Under the system of European Standards, ATS performance has to be measured against various parameters which are summarized by an expressed ATS value. This in turn is deemed suitable for use with a type of Notification Option of a particular Grade of alarm system. This sounds (and is!) complicated, so to simplify matters a common shorthand description is widely in used, whereby ATS products are commonly referred to as meeting a certain signalling ‘grade’.
These ‘grades’ primarily reflect the speed with which loss of either, or both, ATS paths will be detected at the ARC. A ‘grade’ 4 (ATS 5) DP signalling system is to be preferred, as this results in reporting of partial or total ATS failure (to the ARC) within a range of 3 – 6 mins, depending on the product and technology in use.
Note. ATS products that hold LPCB approval to Loss Prevention Standard (LPS)1277 version 3.0 and which meet its performance level ‘Enhanced ATS 5’ (‘grade’ 4), must report such failure within 3 – 3.5 mins. Partly as a result, such products are increasingly favoured by some insurers; and products certified under this scheme are the only ones that Aviva routinely recommends for new installations.
How an ARC deals with alarm events is a partly defined by relevant standards and partly by convention (expectation), but is essentially a matter of the ARC’s contract terms.
As an ARC is usually chosen by the alarm company, what has been agreed ‘behind the scenes’ may not be as you, or your insurer, may expect. As such it is important to check ARC procedures - which ideally should be set out in the alarm system documentation/specification.
Whilst most ARCs do inform keyholders of all alarm activations and system/signalling faults as they occur, it’s worth checking this. Without such notification keyholders will be unaware of the possible need to attend the premises and investigate the cause - which may be an insurer requirement.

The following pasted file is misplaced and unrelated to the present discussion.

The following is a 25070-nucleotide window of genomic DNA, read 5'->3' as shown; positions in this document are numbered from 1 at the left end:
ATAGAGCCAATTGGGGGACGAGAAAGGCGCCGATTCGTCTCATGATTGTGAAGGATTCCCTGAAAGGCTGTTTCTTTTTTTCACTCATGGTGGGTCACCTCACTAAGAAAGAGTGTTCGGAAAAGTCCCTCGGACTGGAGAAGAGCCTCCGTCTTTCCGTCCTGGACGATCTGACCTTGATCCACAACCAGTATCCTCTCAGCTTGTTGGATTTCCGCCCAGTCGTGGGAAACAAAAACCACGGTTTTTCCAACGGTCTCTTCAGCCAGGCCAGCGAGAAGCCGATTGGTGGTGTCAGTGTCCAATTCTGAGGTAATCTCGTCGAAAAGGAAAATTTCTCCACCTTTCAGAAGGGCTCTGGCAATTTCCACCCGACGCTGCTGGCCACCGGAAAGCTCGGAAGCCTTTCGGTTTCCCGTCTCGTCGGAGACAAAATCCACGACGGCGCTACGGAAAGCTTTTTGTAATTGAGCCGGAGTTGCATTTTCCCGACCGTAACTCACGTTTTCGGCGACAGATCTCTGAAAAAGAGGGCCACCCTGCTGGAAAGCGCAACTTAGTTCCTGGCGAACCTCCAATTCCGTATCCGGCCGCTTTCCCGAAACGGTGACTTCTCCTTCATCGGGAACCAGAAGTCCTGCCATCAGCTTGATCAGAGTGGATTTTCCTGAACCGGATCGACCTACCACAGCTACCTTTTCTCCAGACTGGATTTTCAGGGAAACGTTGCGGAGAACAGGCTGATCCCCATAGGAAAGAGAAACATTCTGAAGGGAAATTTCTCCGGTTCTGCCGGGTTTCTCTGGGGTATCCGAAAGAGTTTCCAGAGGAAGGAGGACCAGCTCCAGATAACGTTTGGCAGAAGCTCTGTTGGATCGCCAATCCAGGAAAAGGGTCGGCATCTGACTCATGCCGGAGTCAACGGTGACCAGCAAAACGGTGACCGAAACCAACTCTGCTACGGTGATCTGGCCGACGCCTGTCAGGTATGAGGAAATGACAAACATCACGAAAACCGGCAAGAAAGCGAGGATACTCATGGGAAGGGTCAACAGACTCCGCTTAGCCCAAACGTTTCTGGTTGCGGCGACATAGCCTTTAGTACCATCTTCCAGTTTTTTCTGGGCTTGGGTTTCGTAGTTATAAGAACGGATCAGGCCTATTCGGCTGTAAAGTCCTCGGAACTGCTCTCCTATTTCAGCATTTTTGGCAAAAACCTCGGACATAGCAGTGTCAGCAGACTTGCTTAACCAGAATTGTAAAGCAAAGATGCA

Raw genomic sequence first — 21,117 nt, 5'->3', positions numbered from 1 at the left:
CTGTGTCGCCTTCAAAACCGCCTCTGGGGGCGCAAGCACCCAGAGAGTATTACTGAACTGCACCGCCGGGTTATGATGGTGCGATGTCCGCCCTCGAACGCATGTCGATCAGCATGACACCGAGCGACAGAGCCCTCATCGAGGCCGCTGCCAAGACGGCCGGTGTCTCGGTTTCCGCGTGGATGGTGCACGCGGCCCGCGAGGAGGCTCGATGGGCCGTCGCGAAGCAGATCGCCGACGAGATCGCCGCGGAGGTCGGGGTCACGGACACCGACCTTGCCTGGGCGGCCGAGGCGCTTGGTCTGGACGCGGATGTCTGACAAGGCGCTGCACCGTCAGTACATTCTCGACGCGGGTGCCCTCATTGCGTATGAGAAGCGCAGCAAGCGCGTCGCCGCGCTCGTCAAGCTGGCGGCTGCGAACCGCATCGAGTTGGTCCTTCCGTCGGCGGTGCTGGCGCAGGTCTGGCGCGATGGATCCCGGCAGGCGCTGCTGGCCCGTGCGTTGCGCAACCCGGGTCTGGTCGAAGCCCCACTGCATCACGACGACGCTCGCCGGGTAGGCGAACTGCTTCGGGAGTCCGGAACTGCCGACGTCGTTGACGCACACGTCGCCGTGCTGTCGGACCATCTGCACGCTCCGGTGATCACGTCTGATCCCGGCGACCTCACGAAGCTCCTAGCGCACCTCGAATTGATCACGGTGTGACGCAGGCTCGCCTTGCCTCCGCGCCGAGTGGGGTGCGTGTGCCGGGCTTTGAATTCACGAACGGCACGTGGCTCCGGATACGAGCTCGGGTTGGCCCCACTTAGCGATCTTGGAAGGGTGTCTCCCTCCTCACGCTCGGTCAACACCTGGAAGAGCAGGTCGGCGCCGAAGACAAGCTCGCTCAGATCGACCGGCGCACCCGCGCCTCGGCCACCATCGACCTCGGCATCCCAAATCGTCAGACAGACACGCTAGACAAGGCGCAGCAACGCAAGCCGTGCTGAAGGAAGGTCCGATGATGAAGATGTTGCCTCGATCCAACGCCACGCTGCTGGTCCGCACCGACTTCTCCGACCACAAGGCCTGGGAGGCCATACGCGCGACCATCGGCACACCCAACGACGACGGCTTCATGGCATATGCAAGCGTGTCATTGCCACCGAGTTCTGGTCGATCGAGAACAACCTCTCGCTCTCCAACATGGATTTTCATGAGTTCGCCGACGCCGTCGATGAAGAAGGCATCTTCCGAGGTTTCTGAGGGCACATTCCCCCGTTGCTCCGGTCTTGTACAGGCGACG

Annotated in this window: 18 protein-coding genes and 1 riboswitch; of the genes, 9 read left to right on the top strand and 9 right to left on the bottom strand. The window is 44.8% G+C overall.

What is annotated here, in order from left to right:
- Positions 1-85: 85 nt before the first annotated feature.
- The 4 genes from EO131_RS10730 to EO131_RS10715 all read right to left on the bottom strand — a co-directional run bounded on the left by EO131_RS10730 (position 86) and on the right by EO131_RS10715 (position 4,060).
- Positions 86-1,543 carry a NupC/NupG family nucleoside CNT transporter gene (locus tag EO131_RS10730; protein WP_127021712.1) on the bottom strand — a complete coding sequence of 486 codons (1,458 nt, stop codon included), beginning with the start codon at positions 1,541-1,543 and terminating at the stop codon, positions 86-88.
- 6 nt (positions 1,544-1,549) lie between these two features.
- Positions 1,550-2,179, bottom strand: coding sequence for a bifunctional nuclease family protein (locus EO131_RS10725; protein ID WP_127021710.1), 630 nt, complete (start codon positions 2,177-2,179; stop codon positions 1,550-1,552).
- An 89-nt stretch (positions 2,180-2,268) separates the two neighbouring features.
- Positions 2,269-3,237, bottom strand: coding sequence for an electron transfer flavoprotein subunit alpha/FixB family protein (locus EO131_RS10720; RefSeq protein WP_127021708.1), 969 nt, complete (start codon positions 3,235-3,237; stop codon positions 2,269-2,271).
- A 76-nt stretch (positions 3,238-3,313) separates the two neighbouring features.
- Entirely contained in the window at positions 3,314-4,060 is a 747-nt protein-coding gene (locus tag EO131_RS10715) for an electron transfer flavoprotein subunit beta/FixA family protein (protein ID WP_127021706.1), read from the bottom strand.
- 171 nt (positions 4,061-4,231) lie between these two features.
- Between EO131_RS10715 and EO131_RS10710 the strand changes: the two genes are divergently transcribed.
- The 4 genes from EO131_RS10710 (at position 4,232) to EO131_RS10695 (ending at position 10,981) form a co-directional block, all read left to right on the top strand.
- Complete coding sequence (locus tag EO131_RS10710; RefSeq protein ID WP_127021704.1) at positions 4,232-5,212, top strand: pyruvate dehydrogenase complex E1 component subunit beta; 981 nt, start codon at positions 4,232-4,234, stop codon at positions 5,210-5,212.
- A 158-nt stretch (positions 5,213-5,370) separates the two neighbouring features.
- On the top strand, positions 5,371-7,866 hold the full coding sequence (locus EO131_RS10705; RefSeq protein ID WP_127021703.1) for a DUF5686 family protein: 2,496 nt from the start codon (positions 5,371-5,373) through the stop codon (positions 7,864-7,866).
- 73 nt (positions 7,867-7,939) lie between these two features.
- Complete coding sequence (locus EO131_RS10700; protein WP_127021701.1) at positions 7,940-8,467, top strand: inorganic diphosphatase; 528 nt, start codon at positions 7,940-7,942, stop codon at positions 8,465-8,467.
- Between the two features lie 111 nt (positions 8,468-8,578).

The RISCAuthority have produced a useful document covering this issue, titled: S17 – Intrusion and hold-up alarm systems: guidance on event processing and handling.
Insurers providing cover based on the presence of an alarm, may apply an ‘Alarm Condition’ that requires, amongst other matters, that:
Note. Failure to comply may jeopardise insurance cover
Key Action Steps
Sources of Further Information
Other Aviva Risk Management Solutions Hardfacts in the Property Protection - Security Series, which are available in our ‘Knowledge Store’ at http://www.aviva.co.uk/risksolutions/
Your alarm company
National Security Inspectorate (NSI) Tel 0845 006 3003 or see www.nsi.org.uk
Security Systems and Alarms Inspection Board (SSAIB). Tel 0191 296 3242 or see www.ssaib.org
The RISC Authority (the UK insurers’ technical advice body) see www.riscauthority.co.uk
In particular, see these guides to intruder alarms:
S12 - http://www.riscauthority.co.uk/free-document-library/RISCAuthority-Library_detail.s12-police-response-intruder-alarm-systems-10-step-guide-for-purchasers.html
The British Insurance Brokers Association (BIBA) – http://www.biba.org.uk/
- In particular see their general guide to intruder alarms:
Loss Prevention Certification Board (LPCB) – See www.redbooklive.com
British Security Industry Association (BSIA). Tel 0845 389 3889 or see http://www.bsia.co.uk/
This document contains general information and guidance and is not and should not be relied on as specific advice. The document may not cover every risk, exposure or hazard that may arise and Aviva recommend that you obtain specific advice relevant to the circumstances. AVIVA accepts no responsibility or liability towards any person who may rely upon this document.